8 low-key free-agent signings that could have big impacts in 2017

HOUSTON, TX - AUGUST 28: John Simon #51 of the Houston Texans rushes the quarterback and is blocked by D.J. Humphries #74 of the Arizona Cardinals during a preseason game at NRG Stadium on August 28, 2016 in Houston, Texas. The Texans defeated the Cardinals 34-24. (Photo by Wesley Hitt/Getty Images)

With millions upon millions of dollars being thrown around in free agency, the marquee signings—and the ones with the most money attached to them—will naturally generate the most interest, but some of the biggest impacts in 2017 could come from some of the more low-key signings.

Here are eight moves featuring either low-key names, low dollar figures, or in some cases, both, that may provide at least as large an impact as some of the biggest moves made so far in free agency:

DI Chris Baker to Tampa Bay Buccaneers

Chris Baker earned a PFF overall grade of 82.2 in 2016, ranking 18th among all defensive interior players throughout the league and posting his second consecutive impressive grade over a season. Baker earned solid grades against the run and pass, and notched 42 total QB pressures while missing only four tackles all year. The Buccaneers have been trying to fill the spot at DT next to Gerald McCoy for some time, and they may have found the perfect body in the shape of Baker, who was deemed surplus to requirements in Washington.

(Patrick Smith/Getty Images)

C J.C. Tretter to Cleveland Browns

Every time J.C. Tretter has seen the field, he has graded well, and has earned a shot to start in the league. This past season, he started seven games for the Packers and earned a top-five grade by the time Corey Linsley took over. Tretter allowed just eight total QB pressures across those seven games and allowed four total QB pressures the year before on 35 fewer snaps. The Browns saw Cameron Erving surrender 29 total pressures in 2016 and suffered a similar issue in the run game. Tretter looks like a significant upgrade on paper—he just doesn’t have an extensive library of tape proving it yet.

EDGE James Harrison re-signs with Pittsburgh Steelers

James Harrison is still a monster, despite being 38 years old. He didn’t start again in 2016 until Week 11 of the season, but from that point on, generated 35 total QB pressures in nine games. He was arguably Pittsburgh’s best player in the postseason, notching three sacks, two hits, seven hurries and 11 defensive stops in the Steelers' first two playoff games. Harrison’s age prevents him from getting a big-money deal, but he is still playing at an incredibly high level, and figures to be one of the Pittsburgh's most important defenders again in 2017.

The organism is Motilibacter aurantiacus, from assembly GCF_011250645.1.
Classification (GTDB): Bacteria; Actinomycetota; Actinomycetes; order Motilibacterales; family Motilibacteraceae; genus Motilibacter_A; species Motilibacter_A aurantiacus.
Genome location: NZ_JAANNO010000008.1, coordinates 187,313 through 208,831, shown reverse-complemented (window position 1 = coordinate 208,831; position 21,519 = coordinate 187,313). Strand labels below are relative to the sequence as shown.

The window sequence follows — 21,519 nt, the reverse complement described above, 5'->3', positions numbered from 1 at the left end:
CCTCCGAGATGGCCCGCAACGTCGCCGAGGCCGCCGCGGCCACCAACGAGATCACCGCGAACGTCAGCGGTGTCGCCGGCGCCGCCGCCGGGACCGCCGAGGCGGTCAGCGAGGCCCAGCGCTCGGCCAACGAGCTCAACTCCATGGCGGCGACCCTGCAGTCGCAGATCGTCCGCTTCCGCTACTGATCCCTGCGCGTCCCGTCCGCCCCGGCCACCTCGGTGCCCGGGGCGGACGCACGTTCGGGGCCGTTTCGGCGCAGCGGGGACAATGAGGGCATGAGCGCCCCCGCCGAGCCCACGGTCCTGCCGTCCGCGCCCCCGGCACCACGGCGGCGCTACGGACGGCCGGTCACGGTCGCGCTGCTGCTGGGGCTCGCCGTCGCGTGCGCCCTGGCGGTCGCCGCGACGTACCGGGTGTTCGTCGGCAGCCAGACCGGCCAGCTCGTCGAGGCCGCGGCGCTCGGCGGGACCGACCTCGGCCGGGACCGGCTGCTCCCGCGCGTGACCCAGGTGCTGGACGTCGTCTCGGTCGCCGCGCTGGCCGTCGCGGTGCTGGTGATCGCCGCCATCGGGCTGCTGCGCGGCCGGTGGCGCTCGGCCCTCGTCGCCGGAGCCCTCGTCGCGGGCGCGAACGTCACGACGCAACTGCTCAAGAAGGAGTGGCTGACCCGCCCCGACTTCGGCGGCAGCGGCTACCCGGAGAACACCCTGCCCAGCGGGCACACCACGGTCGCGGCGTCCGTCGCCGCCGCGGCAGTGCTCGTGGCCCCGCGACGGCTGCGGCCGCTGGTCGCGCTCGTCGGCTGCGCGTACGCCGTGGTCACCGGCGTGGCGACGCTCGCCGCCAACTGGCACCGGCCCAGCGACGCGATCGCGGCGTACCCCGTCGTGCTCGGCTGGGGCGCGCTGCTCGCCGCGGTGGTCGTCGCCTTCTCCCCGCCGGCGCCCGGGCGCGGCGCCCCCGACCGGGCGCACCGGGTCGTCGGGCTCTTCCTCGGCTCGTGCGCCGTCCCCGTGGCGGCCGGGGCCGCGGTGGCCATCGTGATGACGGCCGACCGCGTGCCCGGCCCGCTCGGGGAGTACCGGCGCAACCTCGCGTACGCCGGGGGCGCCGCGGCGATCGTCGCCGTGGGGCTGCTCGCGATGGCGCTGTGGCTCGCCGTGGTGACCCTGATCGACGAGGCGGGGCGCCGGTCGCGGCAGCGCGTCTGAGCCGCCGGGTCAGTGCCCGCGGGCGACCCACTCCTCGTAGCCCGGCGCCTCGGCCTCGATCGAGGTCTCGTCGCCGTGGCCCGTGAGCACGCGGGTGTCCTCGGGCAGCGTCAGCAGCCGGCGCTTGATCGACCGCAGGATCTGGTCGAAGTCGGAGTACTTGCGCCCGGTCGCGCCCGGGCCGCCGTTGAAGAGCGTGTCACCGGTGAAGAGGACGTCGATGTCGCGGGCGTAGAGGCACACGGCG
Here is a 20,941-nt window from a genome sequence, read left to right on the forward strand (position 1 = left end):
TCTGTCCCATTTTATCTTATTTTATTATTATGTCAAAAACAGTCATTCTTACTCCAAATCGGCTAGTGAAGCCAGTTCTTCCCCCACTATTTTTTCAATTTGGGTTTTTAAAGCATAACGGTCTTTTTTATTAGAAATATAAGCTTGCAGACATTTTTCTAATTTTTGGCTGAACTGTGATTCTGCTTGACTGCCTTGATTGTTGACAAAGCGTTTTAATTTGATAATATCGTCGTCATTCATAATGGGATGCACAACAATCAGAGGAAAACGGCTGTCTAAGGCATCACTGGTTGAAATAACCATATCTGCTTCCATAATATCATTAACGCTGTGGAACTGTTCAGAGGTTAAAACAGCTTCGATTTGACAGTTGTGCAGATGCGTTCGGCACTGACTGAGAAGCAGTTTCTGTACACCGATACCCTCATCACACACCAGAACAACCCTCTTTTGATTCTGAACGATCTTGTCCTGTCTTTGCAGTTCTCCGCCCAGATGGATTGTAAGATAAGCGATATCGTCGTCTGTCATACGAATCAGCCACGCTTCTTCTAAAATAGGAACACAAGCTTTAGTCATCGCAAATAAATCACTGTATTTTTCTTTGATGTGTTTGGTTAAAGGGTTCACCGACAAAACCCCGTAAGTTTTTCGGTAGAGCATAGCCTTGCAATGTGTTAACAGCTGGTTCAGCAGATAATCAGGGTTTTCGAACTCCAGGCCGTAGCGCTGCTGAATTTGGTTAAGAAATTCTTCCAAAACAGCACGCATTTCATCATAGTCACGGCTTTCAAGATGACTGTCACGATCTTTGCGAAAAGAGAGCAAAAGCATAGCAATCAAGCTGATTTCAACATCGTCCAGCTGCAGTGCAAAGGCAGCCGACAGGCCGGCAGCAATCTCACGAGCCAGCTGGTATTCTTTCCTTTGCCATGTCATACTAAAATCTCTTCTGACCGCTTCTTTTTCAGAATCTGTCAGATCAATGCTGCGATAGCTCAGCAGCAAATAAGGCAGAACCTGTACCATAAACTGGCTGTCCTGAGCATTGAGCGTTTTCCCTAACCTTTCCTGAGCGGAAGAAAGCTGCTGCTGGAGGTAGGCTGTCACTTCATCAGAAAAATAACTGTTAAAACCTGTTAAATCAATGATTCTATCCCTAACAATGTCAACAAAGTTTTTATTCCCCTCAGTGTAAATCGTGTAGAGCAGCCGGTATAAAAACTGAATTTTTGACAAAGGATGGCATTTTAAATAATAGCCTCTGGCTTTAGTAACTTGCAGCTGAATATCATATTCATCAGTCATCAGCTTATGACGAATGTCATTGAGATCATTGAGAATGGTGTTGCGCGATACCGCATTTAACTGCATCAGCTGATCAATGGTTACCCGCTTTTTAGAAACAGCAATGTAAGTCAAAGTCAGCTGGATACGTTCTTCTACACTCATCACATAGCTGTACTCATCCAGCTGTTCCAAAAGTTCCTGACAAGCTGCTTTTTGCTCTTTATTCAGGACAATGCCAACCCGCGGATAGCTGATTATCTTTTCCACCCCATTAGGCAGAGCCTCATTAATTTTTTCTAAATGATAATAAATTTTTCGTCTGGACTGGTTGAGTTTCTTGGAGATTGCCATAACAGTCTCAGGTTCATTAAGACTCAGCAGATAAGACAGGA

OL Stefen Wisniewski re-signs with Philadelphia Eagles

Stefen Wisniewski has never really graded badly over a full season in his NFL career. He earned impressive grades at center for the Raiders for the first three years of his career, allowing just two sacks in those three seasons before a relatively average season in 2014. He then went on to have an inconsistent season for the Jaguars before another up-and-down year at guard for the Eagles, helping to patch Philadelphia's offensive line when injuries struck. Wisniewski, though, has always demonstrated that he is at least a capable starter, and also that he has positional versatility. He could provide a big boost for the Eagles again in 2017, rather than causing chaos when injury forces a sub-par player into the lineup.

EDGE John Simon to Indianapolis Colts

It’s not easy to generate pressure within a Houston defense boasting J.J. Watt, Jadeveon Clowney and Whitney Mercilus, but John Simon held his own in 2016 before injury shut him down. He notched 26 total QB pressures in 205 pass-rushing snaps and was grading well against the run, notching 23 defensive stops. Simon has earned himself a shot to start, and the Colts have starting spots on the edge available for a player to stand up and make their own impact. Simon doesn’t have an extensive history of proven play from a starting spot, but he could become a steal if he can continue that play in an expanded role.

DI Stephen Paea to Dallas Cowboys

Stephen Paea hasn’t started since 2014, but that season was the best of his NFL career, and he has played well in limited action since overall, though his game-to-game play has been inconsistent. He has the ability to generate pressure as a situational player for the Dallas defensive line, with 13 total QB pressures in 139 pass-rushing snaps for the Browns in 2016.

WR Terrelle Pryor to Washington Redskins

It’s difficult to overstate how impressive Pryor’s 2016 was given that it was his first year playing wide receiver. This time a year ago, there was speculation about whether he would even make Cleveland’s final roster, but he turned out to be their No. 1 receiver and record 1,000 yards despite the Browns cycling through half a dozen quarterbacks—none of whom really propped up his numbers. Pryor’s potential is still sky high, and Washington just got him on a modest contract to see if he can take another step forward before trying to re-sign him to big money a year from now.

(Patrick Smith/Getty Images)

FB Patrick DiMarco to Buffalo Bills

Over the past two seasons, Patrick DiMarco has been the league’s best run-blocking fullback, and though the position is waning in importance in today’s NFL, the Buffalo Bills have been a run-heavy team and may be embracing that even more going forward with a new coaching staff. As long as they intend to maximize their run game, they have secured maybe the league’s best fullback to achieve that, and done so for just $8.5 million over four years.


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